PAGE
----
I’m teaching How to Live Safely right now in a course on Asian Americans and science fiction. One theme of the course is the way Asia has been used to represent the future–as both promise and threat–in much American science fiction, from villains like Fu Manchu to the orientalized landscapes of Blade Runner and Neuromancer. One question we’ve been asking ourselves in response: what would an Asian American science fiction look like? How might it respond to this history of orientalist science fiction? How to Live Safely gives us a truly unexpected answer to this question. Yu gives us none of the trappings of cyberpunk–no picturesque dystopias, no virtual-reality fantasies, no heroes endowed with mysterious Asian powers. Instead, he shows us how a compelling science fiction narrative can be shaped around the immigrant story–around the story of a family whose frustrations and emotional struggles are all too familiar to Asian American readers. If there’s a link between Asian Americans and science fiction, Yu suggests that it’s not our exotic origins, but our real histories of migration, creativity, and loss that make our lives science fictional.
Oh, and did I happen to mention that Yu is one of the most dryly funny writers around? Yu’s relationship to the science-fiction tradition is a delightfully irreverent one, in which staples like alternate universes and alien species collide with the routines of contemporary corporatized life. The book takes place in “Minor Universe 31,” a defective realm in which “physics was only 93 percent installed” (11). It’s owned and operated by Time Warner Time, which hopes to convert it into a “sparkling new four-dimensional theme park” (66). It turns out, of course, that this “minor universe” is precisely the universe created by the book, in which “the reality portions…are concentrated in an inner core, with science fiction wrapped around it” (29). Where Yu’s fiction lives is on the “permeable boundary” between science fiction and reality, where our ordinary lives become time machines and immigrant stories form a bridge from past to future.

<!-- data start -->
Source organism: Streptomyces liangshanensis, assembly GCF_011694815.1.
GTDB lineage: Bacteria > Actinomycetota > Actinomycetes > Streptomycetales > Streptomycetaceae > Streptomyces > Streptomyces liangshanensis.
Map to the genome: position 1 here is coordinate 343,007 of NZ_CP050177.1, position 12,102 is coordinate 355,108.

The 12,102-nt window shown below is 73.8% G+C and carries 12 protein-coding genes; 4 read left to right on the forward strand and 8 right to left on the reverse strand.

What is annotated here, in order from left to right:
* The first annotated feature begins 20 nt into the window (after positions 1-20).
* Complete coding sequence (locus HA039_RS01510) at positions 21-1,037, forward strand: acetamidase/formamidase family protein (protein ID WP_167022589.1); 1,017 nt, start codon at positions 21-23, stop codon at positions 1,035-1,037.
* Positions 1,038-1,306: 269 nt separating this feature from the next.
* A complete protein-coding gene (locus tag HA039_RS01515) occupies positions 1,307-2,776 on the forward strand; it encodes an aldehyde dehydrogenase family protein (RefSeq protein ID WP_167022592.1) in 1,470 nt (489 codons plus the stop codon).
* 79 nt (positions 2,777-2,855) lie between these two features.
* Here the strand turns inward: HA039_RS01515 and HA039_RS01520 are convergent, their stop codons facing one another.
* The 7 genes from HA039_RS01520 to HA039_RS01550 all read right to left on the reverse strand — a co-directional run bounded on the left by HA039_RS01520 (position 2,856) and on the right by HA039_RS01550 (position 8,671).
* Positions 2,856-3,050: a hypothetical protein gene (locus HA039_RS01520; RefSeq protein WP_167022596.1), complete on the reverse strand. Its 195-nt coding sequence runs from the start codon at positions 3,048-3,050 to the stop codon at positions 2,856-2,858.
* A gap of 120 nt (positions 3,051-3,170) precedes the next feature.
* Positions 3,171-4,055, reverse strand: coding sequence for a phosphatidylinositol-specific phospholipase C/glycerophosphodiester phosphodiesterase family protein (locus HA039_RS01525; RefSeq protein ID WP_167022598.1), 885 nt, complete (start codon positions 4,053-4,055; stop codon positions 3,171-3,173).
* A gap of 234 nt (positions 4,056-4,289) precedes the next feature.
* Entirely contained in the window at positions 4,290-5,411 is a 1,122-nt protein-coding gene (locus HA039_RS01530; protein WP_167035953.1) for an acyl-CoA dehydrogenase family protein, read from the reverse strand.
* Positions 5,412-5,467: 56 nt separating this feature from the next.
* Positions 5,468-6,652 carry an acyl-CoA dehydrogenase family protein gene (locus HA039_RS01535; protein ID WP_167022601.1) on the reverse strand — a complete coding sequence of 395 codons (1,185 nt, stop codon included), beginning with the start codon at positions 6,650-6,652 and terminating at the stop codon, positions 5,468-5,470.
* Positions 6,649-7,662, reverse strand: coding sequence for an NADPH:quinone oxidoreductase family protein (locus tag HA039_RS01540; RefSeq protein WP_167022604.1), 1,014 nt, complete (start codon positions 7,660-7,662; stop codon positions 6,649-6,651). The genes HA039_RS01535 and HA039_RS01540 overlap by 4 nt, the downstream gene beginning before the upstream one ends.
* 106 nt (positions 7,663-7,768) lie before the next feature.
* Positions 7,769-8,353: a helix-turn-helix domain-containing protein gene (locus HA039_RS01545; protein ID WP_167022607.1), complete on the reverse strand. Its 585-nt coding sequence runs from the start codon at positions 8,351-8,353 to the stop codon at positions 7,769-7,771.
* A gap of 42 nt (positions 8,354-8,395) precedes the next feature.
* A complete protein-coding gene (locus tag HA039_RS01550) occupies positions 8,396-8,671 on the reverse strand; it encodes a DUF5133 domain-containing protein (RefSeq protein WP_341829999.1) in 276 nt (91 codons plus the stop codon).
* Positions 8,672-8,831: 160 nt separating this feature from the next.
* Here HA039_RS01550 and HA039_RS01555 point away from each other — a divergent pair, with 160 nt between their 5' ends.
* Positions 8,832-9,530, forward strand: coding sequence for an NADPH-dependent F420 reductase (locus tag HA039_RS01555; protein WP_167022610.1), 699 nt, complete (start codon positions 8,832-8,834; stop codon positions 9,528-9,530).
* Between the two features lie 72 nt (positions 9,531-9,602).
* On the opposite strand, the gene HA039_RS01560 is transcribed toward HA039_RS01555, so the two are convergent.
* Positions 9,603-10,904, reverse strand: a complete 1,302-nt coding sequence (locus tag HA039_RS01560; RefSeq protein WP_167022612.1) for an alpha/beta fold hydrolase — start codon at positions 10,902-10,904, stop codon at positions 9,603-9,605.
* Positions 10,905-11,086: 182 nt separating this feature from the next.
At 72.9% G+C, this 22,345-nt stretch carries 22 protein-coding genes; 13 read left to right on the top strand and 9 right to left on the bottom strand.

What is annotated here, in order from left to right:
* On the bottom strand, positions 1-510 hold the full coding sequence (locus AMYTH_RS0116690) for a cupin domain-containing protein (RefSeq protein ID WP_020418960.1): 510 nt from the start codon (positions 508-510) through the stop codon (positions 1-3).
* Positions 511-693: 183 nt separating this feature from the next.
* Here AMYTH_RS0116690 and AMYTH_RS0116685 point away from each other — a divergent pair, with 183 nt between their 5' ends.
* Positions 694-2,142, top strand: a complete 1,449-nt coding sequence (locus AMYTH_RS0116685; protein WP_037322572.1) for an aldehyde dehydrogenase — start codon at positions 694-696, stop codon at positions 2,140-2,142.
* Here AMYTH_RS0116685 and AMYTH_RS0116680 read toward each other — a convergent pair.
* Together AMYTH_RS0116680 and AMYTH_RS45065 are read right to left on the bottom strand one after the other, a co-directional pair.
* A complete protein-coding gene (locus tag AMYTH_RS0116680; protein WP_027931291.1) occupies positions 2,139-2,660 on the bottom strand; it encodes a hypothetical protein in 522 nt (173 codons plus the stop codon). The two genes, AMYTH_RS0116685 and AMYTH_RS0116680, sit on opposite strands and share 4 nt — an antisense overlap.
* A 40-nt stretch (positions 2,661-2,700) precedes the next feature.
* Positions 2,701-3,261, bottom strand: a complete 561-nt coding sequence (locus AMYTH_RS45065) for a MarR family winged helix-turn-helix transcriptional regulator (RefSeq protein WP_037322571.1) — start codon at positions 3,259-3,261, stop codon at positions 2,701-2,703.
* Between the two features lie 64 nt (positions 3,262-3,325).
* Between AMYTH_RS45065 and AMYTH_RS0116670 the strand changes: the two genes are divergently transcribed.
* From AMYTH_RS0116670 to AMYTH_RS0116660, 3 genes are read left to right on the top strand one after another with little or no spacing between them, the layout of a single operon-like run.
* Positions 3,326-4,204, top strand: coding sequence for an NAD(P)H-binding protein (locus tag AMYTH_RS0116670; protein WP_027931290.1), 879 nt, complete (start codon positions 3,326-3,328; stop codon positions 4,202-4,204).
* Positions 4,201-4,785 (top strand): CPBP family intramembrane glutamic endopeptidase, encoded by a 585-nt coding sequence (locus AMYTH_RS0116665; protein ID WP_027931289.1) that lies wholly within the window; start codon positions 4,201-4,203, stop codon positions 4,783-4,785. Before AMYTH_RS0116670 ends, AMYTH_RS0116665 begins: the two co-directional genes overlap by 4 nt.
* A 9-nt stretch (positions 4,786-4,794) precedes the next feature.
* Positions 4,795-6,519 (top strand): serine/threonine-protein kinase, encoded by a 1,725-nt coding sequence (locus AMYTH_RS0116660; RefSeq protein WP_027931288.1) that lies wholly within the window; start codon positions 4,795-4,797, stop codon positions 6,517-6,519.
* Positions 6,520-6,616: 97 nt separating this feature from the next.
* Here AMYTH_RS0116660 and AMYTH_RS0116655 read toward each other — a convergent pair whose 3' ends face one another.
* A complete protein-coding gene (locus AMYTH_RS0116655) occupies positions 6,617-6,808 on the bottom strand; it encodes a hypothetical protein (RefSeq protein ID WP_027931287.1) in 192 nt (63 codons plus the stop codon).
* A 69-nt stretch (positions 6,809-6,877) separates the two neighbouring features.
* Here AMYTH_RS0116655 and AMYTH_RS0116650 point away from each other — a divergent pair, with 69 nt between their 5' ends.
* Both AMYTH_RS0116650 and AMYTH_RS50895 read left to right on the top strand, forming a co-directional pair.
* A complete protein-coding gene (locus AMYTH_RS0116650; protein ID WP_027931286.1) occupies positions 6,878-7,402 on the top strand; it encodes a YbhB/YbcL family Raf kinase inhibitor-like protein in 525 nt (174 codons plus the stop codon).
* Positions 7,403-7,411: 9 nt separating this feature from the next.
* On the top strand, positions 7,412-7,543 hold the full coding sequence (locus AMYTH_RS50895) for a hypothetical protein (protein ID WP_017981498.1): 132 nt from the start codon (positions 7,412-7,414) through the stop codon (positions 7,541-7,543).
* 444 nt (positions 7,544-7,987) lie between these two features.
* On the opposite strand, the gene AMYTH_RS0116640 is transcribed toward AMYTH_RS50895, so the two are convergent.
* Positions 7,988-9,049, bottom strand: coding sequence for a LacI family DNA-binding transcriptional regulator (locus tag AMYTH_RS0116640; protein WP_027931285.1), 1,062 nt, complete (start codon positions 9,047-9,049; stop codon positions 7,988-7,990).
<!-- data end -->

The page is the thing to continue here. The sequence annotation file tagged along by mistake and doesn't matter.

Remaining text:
Timothy Yu is the author of Race and the Avant-Garde: Experimental and Asian American Poetry since 1965 (Stanford University Press). His poetry collection Journey to the West (Barrow Street) won the Vincent Chin Memorial Chapbook Prize from Kundiman. His poems and essays have appeared in Chicago Review, SHAMPOO, Another Chicago Magazine, and The Poetry Project Newsletter. He is an Associate Professor of English and Asian American Studies at the University of Wisconsin-Madison.